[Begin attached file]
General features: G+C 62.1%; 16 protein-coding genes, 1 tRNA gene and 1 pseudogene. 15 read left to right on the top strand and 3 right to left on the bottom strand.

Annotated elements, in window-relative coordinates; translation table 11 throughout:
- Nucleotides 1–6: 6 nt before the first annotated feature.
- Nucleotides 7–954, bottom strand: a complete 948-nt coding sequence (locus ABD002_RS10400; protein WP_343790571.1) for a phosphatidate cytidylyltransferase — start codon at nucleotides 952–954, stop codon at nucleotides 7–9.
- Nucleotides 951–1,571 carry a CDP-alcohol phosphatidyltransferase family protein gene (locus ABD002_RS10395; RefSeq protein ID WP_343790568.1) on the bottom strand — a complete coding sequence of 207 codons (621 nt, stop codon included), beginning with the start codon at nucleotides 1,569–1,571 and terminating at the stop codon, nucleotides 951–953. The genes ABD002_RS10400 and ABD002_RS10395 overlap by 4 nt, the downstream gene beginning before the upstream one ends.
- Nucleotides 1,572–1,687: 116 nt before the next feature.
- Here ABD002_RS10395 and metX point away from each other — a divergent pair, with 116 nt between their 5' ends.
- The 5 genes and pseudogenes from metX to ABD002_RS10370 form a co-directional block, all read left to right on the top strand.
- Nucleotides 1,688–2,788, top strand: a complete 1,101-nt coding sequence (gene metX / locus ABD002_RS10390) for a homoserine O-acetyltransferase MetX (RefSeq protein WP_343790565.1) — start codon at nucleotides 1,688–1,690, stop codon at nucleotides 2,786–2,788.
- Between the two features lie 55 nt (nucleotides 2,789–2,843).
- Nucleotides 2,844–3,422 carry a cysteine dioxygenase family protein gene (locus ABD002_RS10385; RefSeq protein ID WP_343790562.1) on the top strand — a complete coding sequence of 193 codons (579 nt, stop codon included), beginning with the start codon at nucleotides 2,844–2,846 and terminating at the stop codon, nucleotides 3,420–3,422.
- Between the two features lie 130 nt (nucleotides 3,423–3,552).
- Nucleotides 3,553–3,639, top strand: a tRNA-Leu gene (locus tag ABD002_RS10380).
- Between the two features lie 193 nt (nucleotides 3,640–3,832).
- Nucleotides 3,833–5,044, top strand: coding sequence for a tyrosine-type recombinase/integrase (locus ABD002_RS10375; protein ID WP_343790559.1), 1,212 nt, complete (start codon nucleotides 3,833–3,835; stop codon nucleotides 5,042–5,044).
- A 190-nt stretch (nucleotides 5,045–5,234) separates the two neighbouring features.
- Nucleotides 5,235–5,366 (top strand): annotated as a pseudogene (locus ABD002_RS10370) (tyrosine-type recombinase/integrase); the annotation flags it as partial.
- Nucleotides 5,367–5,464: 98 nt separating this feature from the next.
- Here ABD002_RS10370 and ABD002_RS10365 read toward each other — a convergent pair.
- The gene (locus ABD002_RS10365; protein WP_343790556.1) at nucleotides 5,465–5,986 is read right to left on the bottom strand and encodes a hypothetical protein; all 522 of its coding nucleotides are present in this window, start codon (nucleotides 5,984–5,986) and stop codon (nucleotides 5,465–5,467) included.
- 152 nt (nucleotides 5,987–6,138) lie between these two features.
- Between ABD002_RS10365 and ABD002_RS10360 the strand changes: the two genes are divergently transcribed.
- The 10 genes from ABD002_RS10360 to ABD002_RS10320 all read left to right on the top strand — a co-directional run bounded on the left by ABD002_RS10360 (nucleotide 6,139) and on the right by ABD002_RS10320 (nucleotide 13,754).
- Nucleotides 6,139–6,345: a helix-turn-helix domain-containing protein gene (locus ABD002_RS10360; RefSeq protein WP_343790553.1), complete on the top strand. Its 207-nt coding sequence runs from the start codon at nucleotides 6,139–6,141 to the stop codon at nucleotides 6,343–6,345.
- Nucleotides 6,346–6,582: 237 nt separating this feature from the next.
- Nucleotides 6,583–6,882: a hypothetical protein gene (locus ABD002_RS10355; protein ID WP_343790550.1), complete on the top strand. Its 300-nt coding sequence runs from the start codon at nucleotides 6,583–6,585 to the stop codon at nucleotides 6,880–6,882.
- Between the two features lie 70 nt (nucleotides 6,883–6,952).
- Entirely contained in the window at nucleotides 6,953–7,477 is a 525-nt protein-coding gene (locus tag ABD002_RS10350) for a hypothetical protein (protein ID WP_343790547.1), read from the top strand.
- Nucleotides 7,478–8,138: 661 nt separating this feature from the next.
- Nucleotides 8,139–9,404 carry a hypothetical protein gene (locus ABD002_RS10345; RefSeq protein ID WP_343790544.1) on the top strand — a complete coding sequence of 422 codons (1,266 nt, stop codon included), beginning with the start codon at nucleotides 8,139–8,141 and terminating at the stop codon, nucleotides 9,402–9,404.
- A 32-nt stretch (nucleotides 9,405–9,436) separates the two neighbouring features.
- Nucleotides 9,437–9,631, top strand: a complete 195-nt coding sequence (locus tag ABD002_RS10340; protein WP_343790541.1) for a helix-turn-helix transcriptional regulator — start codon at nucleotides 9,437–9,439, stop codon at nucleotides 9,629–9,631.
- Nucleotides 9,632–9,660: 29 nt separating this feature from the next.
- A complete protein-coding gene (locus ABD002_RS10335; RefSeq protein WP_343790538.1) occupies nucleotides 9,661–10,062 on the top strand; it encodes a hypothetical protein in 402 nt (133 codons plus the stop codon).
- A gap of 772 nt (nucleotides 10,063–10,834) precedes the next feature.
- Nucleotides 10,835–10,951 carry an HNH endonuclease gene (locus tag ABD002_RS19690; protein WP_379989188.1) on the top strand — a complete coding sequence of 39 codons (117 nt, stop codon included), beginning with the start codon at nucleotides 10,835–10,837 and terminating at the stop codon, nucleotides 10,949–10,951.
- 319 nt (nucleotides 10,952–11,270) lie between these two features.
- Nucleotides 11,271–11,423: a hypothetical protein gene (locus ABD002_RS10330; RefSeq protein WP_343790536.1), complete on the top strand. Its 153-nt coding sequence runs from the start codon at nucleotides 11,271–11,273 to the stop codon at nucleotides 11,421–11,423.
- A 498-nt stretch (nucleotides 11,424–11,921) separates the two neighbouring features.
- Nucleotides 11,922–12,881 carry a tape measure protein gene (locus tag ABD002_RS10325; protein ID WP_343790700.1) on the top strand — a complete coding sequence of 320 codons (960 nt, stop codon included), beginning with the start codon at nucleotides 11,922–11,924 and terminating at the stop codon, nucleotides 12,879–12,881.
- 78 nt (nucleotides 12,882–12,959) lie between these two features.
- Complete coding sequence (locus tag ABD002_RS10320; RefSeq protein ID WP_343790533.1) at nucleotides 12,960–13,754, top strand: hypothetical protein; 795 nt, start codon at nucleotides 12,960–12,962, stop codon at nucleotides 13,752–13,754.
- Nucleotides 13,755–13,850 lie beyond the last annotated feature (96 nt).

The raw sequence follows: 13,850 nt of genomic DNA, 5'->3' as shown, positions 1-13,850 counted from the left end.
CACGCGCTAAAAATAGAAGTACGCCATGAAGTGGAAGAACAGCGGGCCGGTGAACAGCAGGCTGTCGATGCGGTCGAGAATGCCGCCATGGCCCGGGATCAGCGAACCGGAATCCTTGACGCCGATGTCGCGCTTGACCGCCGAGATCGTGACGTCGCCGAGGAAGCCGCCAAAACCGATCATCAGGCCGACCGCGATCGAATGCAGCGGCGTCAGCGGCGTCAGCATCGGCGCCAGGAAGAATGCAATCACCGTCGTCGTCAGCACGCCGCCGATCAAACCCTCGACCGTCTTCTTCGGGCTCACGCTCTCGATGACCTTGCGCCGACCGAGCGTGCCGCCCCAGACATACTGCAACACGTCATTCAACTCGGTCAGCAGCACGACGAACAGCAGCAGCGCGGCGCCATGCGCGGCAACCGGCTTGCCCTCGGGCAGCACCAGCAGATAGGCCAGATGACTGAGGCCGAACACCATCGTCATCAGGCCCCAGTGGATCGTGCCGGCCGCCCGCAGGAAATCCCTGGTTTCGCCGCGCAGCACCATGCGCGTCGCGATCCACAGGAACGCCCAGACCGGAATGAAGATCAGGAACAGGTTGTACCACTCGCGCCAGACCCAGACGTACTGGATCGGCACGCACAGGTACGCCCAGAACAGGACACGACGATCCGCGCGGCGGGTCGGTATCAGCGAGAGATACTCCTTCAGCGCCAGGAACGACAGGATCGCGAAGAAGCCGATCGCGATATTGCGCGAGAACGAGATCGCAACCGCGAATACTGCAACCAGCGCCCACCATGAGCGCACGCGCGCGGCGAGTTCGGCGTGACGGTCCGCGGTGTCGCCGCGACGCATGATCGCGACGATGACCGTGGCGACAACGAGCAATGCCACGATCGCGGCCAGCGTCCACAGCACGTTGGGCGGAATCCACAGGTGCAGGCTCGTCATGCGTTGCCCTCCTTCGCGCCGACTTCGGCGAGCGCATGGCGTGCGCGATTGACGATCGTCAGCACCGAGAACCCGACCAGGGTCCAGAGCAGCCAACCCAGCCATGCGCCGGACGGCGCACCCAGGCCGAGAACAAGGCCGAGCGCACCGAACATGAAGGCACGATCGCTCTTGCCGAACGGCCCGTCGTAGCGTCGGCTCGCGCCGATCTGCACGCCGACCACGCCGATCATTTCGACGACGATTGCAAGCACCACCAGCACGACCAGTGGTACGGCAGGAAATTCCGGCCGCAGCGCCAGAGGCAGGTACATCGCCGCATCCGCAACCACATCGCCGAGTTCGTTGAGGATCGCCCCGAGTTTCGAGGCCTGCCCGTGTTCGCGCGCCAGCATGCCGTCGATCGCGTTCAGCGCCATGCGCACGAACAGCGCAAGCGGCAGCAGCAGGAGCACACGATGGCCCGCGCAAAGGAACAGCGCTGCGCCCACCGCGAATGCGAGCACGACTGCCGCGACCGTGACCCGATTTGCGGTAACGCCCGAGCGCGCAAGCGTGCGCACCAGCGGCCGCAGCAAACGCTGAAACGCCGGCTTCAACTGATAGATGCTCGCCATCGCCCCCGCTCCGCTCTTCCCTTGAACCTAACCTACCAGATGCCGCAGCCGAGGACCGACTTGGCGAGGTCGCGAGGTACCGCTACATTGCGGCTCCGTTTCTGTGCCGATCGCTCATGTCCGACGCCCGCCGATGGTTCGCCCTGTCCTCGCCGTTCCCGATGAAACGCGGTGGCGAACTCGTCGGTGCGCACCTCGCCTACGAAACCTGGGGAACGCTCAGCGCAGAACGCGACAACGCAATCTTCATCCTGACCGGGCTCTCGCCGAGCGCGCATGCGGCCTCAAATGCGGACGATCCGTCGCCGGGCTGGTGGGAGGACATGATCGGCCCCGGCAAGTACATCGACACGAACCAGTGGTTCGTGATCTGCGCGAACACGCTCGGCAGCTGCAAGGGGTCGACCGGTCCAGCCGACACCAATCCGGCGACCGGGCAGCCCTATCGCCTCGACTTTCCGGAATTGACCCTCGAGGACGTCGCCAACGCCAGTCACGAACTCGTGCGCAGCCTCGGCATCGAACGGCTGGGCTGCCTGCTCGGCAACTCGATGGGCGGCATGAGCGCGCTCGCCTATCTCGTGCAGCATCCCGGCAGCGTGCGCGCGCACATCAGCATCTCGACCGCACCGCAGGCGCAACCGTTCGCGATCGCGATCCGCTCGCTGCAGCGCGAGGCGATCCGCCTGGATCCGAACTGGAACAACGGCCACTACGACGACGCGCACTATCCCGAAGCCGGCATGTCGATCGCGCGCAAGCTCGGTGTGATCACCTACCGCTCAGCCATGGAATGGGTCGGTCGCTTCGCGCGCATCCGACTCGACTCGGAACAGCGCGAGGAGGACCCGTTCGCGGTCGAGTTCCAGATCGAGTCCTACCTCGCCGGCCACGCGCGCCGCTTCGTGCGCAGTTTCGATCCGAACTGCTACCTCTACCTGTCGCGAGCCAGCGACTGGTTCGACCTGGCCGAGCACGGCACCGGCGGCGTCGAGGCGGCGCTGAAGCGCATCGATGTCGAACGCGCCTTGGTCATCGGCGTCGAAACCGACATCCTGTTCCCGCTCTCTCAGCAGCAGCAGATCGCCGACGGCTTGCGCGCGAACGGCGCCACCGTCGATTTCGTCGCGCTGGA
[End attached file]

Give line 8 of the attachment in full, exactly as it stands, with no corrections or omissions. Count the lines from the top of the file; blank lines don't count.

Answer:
- The 5 genes and pseudogenes from metX to ABD002_RS10370 form a co-directional block, all read left to right on the top strand.